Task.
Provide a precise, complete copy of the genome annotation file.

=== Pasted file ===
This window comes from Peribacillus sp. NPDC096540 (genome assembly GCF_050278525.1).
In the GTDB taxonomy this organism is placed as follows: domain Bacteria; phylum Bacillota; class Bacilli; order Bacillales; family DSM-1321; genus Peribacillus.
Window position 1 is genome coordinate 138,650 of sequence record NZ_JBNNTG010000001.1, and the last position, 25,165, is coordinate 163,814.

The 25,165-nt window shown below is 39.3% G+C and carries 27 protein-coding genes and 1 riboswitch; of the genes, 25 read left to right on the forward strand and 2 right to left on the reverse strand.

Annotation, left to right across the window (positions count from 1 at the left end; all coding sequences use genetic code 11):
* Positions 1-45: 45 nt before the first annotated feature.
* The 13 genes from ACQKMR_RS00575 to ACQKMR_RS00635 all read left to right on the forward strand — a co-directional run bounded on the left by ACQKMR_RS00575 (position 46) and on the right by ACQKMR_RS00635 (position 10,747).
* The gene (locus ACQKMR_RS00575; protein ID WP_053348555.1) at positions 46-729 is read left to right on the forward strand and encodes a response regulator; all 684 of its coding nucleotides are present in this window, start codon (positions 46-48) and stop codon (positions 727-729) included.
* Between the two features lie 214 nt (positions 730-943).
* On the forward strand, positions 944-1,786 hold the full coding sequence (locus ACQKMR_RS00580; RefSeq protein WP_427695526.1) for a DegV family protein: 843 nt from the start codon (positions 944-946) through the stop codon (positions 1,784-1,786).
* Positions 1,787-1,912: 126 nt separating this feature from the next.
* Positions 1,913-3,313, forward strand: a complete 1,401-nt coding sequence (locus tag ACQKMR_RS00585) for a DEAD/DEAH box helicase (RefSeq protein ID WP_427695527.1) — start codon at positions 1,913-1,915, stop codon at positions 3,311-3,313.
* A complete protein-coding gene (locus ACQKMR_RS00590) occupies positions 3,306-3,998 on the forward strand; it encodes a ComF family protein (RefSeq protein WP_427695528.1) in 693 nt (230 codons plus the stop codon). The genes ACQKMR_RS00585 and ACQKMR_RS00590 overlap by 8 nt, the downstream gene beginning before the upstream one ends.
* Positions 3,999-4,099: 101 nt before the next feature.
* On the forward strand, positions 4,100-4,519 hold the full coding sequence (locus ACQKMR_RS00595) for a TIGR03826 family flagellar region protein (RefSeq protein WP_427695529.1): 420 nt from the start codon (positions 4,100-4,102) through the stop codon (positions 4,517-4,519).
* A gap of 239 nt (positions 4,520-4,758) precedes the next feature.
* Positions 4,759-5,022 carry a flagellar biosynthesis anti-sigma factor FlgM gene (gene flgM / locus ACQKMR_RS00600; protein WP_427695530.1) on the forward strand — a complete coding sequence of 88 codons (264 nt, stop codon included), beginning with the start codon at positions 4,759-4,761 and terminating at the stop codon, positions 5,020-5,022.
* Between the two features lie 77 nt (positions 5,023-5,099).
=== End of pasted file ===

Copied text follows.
This window comes from Peribacillus sp. NPDC096540 (genome assembly GCF_050278525.1).
In the GTDB taxonomy this organism is placed as follows: domain Bacteria; phylum Bacillota; class Bacilli; order Bacillales; family DSM-1321; genus Peribacillus.
Window position 1 is genome coordinate 138,650 of sequence record NZ_JBNNTG010000001.1, and the last position, 25,165, is coordinate 163,814.

The 25,165-nt window shown below is 39.3% G+C and carries 27 protein-coding genes and 1 riboswitch; of the genes, 25 read left to right on the forward strand and 2 right to left on the reverse strand.

Annotation, left to right across the window (positions count from 1 at the left end; all coding sequences use genetic code 11):
* Positions 1-45: 45 nt before the first annotated feature.
* The 13 genes from ACQKMR_RS00575 to ACQKMR_RS00635 all read left to right on the forward strand — a co-directional run bounded on the left by ACQKMR_RS00575 (position 46) and on the right by ACQKMR_RS00635 (position 10,747).
* The gene (locus ACQKMR_RS00575; protein ID WP_053348555.1) at positions 46-729 is read left to right on the forward strand and encodes a response regulator; all 684 of its coding nucleotides are present in this window, start codon (positions 46-48) and stop codon (positions 727-729) included.
* Between the two features lie 214 nt (positions 730-943).
* On the forward strand, positions 944-1,786 hold the full coding sequence (locus ACQKMR_RS00580; RefSeq protein WP_427695526.1) for a DegV family protein: 843 nt from the start codon (positions 944-946) through the stop codon (positions 1,784-1,786).
* Positions 1,787-1,912: 126 nt separating this feature from the next.
* Positions 1,913-3,313, forward strand: a complete 1,401-nt coding sequence (locus tag ACQKMR_RS00585) for a DEAD/DEAH box helicase (RefSeq protein ID WP_427695527.1) — start codon at positions 1,913-1,915, stop codon at positions 3,311-3,313.
* A complete protein-coding gene (locus ACQKMR_RS00590) occupies positions 3,306-3,998 on the forward strand; it encodes a ComF family protein (RefSeq protein WP_427695528.1) in 693 nt (230 codons plus the stop codon). The genes ACQKMR_RS00585 and ACQKMR_RS00590 overlap by 8 nt, the downstream gene beginning before the upstream one ends.
* Positions 3,999-4,099: 101 nt before the next feature.
* On the forward strand, positions 4,100-4,519 hold the full coding sequence (locus ACQKMR_RS00595) for a TIGR03826 family flagellar region protein (RefSeq protein WP_427695529.1): 420 nt from the start codon (positions 4,100-4,102) through the stop codon (positions 4,517-4,519).
* A gap of 239 nt (positions 4,520-4,758) precedes the next feature.
* Positions 4,759-5,022 carry a flagellar biosynthesis anti-sigma factor FlgM gene (gene flgM / locus ACQKMR_RS00600; protein WP_427695530.1) on the forward strand — a complete coding sequence of 88 codons (264 nt, stop codon included), beginning with the start codon at positions 4,759-4,761 and terminating at the stop codon, positions 5,020-5,022.
* Between the two features lie 77 nt (positions 5,023-5,099).